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American Indian Congressman Ami Bera’s re-election is at risk due to father’s illegal funding

Father Babulal Bera pleads guilty to election fraud

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Ami Bera. Image: flickr

The 83-year-old father of Ami Bera, the only Indian descent Congressman has pleaded guilty to illegally funding his son’s election campaigns with at least $260,000, putting at risk his re-election this year in November.

Assistant Attorney General Leslie R. Caldwell announced Tuesday that Babulal Bera admitted to making contributions to Ami Bera’s two election campaigns fraudulently in the names of other people and over the legal limit.

Prosecutors have cleared Ami Bera of involvement in the campaign funding scam, but it makes his reelection prospects harder as he is already facing opposition in his constituency from trade unions in his own Democratic Party. He was reelected to a second term in 2014 by less than 1,500 votes after a bruising campaign. The race was the costliest House of Representatives campaign that year with the two parties together running up a tab of $21 million.

Babulal Bera and Ami Bera Image: fox40.com
Babulal Bera and Ami Bera
Image: fox40.com

Federal prosecutor Phillip A. Talbert told reporters on Tuesday that there was “no indication” that the Democratic Representative or his staff were involved in the illegal election financing and that they had cooperated with the prosecutors.

Ami Bera, a medical doctor who represents the from the 7th California District in the state capital area, told the Sacramento Bee newspaper that he had no idea that his father had illegally financed his campaign. He said that he has sent the money contributed by his father to the US government.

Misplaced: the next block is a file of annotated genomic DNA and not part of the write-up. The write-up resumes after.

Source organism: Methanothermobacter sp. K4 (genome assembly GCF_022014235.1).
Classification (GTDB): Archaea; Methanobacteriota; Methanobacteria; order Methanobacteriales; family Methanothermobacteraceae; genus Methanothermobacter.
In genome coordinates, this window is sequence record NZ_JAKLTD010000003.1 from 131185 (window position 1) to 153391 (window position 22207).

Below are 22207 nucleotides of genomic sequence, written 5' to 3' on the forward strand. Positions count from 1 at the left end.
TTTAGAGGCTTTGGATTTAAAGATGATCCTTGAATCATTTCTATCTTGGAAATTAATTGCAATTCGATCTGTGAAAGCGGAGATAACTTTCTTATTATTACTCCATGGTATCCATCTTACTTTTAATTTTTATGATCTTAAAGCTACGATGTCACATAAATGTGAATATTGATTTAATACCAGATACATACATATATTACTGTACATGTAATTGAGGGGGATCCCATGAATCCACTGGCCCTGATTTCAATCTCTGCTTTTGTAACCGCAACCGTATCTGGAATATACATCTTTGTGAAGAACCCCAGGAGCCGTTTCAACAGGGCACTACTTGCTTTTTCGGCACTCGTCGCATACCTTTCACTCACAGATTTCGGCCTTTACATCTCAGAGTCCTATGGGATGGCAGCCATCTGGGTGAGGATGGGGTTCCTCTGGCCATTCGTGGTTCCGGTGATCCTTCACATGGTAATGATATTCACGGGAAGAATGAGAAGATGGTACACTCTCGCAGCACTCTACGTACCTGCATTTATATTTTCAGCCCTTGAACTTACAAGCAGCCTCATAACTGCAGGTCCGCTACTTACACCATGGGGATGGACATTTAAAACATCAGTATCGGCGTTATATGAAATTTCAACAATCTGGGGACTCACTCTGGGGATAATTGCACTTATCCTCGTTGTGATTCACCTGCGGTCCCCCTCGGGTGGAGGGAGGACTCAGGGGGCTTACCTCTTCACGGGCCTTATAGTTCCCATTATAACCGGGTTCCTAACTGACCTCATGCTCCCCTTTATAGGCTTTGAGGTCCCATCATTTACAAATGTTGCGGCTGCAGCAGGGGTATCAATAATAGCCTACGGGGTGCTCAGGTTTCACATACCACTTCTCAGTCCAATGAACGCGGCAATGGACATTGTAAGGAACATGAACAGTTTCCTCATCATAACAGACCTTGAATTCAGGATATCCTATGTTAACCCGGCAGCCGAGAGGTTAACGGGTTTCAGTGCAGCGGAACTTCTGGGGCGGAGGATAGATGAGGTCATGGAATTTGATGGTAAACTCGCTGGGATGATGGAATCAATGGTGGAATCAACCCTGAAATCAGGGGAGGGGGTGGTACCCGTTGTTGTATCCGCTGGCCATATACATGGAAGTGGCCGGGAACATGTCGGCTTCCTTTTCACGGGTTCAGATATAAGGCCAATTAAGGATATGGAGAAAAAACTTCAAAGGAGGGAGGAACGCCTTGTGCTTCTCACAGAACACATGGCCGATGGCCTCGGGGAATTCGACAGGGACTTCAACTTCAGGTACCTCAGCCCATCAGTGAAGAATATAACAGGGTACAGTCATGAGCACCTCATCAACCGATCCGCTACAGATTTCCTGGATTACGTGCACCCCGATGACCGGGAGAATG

In 2010 Ami Bera lost his first election campaign for the House of Representative for which his father, a retired chemical engineer, contributed $240,000. The successful 2012 campaign received $40,000 from his father.

According to the Federal Election Commission, the maximum amount an individual can contribute to a candidate was $2,400 in 2010 and $2,500 in 2012.

Babulal Bera was charged in the federal court for the Eastern California in Sacramento before Judge Troy L. Nunley, who is to sentence him in August. He faces a maximum sentence of 10 years on two charges, but is unlikely get the harsh penalty given his age. The Los Angeles Times reported that the prosecutors are recommending a prison term of upto 30 months.

Court papers said that Babulal Bera asked about 90 friends and relatives to send over 130 contributions to his son’s campaign in their own names and then he reimbursed them so that he himself will not appear to have exceeded the legal funding limits.

He is the third person of Indian descent to run afoul of the election laws in the past two years. Conservative author Dinesh D’Souza was convicted in 2014 of illegally contributing $20,000 to the unsuccessful Republican Senate campaign of his college friend, Wendy Long. Although New York federal prosecutor Preet Bharara sought a jail term, the judge gave him a $30,000 fine and eight months of community confinement that allowed him to continue working.

Sant Singh Chatwal, a hotelier, pleaded guilty in 2014 to making illegal contributions of $188,000 to three candidates and was fined $500,000 and sentenced to 1,000 hours of community service. In an unusual move, the federal prosecutor in Brooklyn at that time, Loretta Lynch, did not disclose who received Chatwal’s illegal contributions. Media reports, however, identified one of the recipients as Hillary Clinton who received them when she ran for Senate. Lynch is now the US Attorney General.